6 Tips for Winter Travel

By Jonathan Spira on 18 December 2012
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Winter doesn’t start for several more days yet the U.S. has already seen DSC_0594four major winter storms that have impacted travel.  Traveling in winter is a challenge but being prepared will help get you where you are going and remain safe.

In the past few years, airlines started to cancel flights more proactively in advance of storms while offering passengers flexibility in either rescheduling flights or canceling plans altogether.

Once flights begin to be canceled due to weather, there will be fewer open seats on flights that are still running.  Not all airlines cancel flights in concert, so it’s possible that another airline may still be able to get you where you are going.

If the planes aren’t taking off where you are, consider rail service, which is typically less impacted by snow.  Amtrak’s Northeast Corridor Service, which runs from Boston to New York to Washington, has a better track record in inclement weather than the Delta and US Airways shuttles to the same destinations.

Here’s what you can do to minimize delays when problems due to weather arise.

1.)  Travel to Your Destination Early
If you have to be somewhere on a specific day, don’t leave anything to chance.  Arrange your schedule to arrive at least one day early.  If you’ve already booked your flight, you may be able to change your reservation, especially once the airlines start to issue travel waivers, which will allow you to make changes or cancel without incurring any fees.  In fact, many airlines will encourage you to travel early.

2.) Consider Canceling
If the storm is imminent, stay put.  Last February, practically every major U.S. airline waived change fees and other restrictions for travelers impacted by a massive winter storm.  If you find you cannot travel due to weather, and it’s close to departure time, check whether the airline has issued a waiver.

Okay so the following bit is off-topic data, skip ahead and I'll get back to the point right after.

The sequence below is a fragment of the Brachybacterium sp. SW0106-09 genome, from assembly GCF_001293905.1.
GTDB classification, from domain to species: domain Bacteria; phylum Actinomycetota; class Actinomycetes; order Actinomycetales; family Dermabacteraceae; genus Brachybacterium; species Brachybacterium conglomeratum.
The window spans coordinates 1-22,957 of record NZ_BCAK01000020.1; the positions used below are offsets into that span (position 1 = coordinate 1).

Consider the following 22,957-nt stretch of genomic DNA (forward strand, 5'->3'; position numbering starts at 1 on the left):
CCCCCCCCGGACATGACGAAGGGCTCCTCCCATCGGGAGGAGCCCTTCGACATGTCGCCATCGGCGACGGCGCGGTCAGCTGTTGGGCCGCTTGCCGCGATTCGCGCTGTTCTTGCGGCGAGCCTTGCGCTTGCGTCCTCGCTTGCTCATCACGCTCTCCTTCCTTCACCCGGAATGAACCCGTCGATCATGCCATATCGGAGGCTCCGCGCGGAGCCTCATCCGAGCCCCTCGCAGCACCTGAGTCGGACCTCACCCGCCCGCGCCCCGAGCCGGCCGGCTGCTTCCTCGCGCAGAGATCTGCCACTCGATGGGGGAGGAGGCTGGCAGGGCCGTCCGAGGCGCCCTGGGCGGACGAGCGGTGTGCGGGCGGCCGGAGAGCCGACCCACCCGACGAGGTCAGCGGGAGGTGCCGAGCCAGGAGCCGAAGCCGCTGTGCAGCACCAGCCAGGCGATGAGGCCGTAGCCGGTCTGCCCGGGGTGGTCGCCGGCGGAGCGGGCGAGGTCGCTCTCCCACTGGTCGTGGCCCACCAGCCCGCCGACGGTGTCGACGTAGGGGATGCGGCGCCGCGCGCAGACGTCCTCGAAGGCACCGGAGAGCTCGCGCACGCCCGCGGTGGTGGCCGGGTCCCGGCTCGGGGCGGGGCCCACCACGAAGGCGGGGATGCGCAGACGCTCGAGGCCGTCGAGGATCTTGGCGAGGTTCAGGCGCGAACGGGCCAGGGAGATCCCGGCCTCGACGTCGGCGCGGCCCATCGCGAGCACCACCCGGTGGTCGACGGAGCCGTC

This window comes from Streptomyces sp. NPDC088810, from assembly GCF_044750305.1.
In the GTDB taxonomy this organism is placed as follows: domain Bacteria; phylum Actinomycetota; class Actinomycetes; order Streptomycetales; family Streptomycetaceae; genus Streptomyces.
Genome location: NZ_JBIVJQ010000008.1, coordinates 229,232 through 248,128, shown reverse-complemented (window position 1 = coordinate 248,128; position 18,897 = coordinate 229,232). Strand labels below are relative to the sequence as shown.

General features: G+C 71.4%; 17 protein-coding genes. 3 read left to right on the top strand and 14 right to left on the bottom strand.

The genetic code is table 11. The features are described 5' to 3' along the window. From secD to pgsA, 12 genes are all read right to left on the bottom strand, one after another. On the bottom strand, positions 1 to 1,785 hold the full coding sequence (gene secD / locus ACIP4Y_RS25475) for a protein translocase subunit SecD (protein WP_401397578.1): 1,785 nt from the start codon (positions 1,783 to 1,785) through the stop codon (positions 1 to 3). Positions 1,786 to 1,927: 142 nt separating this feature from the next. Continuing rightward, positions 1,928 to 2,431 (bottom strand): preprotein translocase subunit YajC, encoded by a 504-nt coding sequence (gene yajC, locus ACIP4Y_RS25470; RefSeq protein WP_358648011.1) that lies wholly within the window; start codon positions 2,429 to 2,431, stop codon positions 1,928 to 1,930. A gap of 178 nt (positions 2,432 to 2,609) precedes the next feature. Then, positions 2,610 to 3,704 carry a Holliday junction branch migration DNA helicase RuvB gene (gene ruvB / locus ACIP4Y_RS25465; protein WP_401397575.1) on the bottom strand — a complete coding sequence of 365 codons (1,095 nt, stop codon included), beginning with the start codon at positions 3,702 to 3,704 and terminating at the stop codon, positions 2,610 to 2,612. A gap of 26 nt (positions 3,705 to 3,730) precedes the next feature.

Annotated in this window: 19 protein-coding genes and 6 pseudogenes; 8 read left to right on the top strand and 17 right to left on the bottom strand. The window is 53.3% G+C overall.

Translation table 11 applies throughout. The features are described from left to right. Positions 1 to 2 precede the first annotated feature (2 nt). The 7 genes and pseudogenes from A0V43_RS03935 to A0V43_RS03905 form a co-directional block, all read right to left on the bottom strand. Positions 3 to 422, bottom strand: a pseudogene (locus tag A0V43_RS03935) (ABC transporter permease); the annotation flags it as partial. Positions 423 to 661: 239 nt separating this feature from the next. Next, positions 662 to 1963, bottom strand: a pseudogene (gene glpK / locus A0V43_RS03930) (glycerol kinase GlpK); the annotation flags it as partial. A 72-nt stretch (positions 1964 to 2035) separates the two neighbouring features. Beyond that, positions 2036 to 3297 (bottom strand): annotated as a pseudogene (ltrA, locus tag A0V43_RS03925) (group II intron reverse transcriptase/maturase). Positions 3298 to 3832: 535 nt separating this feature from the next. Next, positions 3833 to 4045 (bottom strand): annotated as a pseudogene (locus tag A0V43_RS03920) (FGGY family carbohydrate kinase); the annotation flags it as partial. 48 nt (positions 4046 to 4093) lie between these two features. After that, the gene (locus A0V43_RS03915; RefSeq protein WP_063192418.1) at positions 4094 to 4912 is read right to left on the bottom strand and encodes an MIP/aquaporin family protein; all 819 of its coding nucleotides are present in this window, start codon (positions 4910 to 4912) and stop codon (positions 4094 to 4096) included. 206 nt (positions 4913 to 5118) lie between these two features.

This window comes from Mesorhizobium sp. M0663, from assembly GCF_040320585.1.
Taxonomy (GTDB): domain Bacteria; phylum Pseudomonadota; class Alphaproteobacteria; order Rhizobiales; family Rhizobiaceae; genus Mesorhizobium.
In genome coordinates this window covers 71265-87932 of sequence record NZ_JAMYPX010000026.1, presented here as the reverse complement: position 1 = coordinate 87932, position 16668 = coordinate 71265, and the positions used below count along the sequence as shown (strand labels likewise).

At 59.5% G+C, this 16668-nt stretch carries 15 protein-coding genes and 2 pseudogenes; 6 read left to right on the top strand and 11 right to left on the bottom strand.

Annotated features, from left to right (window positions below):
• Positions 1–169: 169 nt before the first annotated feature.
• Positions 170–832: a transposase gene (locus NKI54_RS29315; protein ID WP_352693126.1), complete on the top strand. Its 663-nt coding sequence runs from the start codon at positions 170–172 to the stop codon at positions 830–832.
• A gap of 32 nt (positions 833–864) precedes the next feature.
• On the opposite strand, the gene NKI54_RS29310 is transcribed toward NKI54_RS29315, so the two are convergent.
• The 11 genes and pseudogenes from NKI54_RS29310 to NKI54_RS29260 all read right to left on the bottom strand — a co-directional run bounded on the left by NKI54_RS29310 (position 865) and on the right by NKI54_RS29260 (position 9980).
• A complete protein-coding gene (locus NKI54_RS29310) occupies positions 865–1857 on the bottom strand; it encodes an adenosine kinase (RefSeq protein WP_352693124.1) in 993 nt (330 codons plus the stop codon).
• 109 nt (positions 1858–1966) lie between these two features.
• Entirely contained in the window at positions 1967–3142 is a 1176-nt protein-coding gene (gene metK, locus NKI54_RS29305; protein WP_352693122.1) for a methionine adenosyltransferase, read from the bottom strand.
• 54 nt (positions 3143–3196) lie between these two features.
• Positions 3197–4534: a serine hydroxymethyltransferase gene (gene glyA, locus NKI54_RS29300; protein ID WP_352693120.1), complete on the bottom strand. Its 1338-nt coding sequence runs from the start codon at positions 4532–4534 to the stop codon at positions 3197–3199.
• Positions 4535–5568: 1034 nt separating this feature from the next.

3.) Take a Train
While trains aren’t 100% exempt from winter weather cancellations, they still tend to be a more reliable means of transportation than planes when bad weather hits.

4.) Stay Informed
Listen to news and weather forecasts for your own region as well as the destination.   Make sure you are enrolled to receive flight alerts from your airline, and check the weather forecast frequently, as many storms that are forecast turn out to be much ado about nothing.

Consider using a flight information service such as Expert Flyer, which gives you the same information airline agents and travel agents have access to, to check seat availability on other flights.  Finally, if a storm is affecting travel en route, but not at the departure and arrival points, ask about alternate routes.

5.) Don’t Get On Line With Everyone Else
When flights cancel, most passengers simply get on line at the ticket counter to get rebooked.  Skip the line and turn on your laptop, tablet or smartphone, and do the legwork yourself.  While everyone else is standing on line for an hour or two, you might be able to rebook yourself in minutes.  You can also try making requests via an airline’s Twitter account, but, while social media tools promised quick results when only a few travelers were using them, some passengers report long delays in responses now. If you are a member of the airline’s frequent-flyer program with any kind of status, call the number for the program and make sure to enter your frequent-flyer number so your call is routed correctly.

6.) If You Do Drive
If part or all of your trip is by car, make sure you have the appropriate tires (in many regions, local laws require winter tires at this time) and keep extra supplies on hand including a fully charged mobile phone, ice scraper and brush, blankets, at least one flashlight, a battery-operated radio, and several bottles of water.

Accura News

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